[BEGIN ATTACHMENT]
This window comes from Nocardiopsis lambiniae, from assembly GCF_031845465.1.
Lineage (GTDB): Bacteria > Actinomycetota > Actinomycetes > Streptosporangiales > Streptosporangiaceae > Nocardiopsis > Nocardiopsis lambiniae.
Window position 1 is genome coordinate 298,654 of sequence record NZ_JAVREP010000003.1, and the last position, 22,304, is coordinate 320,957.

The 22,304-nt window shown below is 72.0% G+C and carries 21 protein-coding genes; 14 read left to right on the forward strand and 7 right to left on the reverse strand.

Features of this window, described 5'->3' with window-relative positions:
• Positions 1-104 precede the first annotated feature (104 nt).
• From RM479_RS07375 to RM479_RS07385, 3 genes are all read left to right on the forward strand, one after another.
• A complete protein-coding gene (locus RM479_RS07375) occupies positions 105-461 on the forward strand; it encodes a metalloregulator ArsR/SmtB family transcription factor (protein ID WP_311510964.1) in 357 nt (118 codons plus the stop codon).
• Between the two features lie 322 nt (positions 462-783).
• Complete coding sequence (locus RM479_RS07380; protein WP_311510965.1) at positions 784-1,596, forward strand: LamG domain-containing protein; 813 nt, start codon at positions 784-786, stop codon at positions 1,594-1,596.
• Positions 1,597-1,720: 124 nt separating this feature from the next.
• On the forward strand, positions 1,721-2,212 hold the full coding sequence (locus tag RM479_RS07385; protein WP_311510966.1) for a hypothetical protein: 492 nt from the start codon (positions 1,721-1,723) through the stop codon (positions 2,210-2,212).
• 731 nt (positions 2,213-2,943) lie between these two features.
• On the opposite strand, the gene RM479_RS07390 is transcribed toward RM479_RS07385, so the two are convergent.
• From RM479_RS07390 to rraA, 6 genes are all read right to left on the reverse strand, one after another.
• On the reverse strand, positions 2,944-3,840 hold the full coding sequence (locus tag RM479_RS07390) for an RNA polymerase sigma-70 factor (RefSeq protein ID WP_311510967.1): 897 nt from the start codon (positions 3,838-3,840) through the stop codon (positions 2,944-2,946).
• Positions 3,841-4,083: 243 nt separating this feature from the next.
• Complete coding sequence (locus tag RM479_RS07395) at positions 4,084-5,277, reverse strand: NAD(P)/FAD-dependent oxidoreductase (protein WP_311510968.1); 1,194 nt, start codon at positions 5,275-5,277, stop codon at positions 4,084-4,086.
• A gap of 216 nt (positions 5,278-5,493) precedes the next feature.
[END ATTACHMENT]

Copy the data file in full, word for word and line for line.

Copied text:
This window comes from Nocardiopsis lambiniae, from assembly GCF_031845465.1.
Lineage (GTDB): Bacteria > Actinomycetota > Actinomycetes > Streptosporangiales > Streptosporangiaceae > Nocardiopsis > Nocardiopsis lambiniae.
Window position 1 is genome coordinate 298,654 of sequence record NZ_JAVREP010000003.1, and the last position, 22,304, is coordinate 320,957.

The 22,304-nt window shown below is 72.0% G+C and carries 21 protein-coding genes; 14 read left to right on the forward strand and 7 right to left on the reverse strand.

Features of this window, described 5'->3' with window-relative positions:
• Positions 1-104 precede the first annotated feature (104 nt).
• From RM479_RS07375 to RM479_RS07385, 3 genes are all read left to right on the forward strand, one after another.
• A complete protein-coding gene (locus RM479_RS07375) occupies positions 105-461 on the forward strand; it encodes a metalloregulator ArsR/SmtB family transcription factor (protein ID WP_311510964.1) in 357 nt (118 codons plus the stop codon).
• Between the two features lie 322 nt (positions 462-783).
• Complete coding sequence (locus RM479_RS07380; protein WP_311510965.1) at positions 784-1,596, forward strand: LamG domain-containing protein; 813 nt, start codon at positions 784-786, stop codon at positions 1,594-1,596.
• Positions 1,597-1,720: 124 nt separating this feature from the next.
• On the forward strand, positions 1,721-2,212 hold the full coding sequence (locus tag RM479_RS07385; protein WP_311510966.1) for a hypothetical protein: 492 nt from the start codon (positions 1,721-1,723) through the stop codon (positions 2,210-2,212).
• 731 nt (positions 2,213-2,943) lie between these two features.
• On the opposite strand, the gene RM479_RS07390 is transcribed toward RM479_RS07385, so the two are convergent.
• From RM479_RS07390 to rraA, 6 genes are all read right to left on the reverse strand, one after another.
• On the reverse strand, positions 2,944-3,840 hold the full coding sequence (locus tag RM479_RS07390) for an RNA polymerase sigma-70 factor (RefSeq protein ID WP_311510967.1): 897 nt from the start codon (positions 3,838-3,840) through the stop codon (positions 2,944-2,946).
• Positions 3,841-4,083: 243 nt separating this feature from the next.
• Complete coding sequence (locus tag RM479_RS07395) at positions 4,084-5,277, reverse strand: NAD(P)/FAD-dependent oxidoreductase (protein WP_311510968.1); 1,194 nt, start codon at positions 5,275-5,277, stop codon at positions 4,084-4,086.
• A gap of 216 nt (positions 5,278-5,493) precedes the next feature.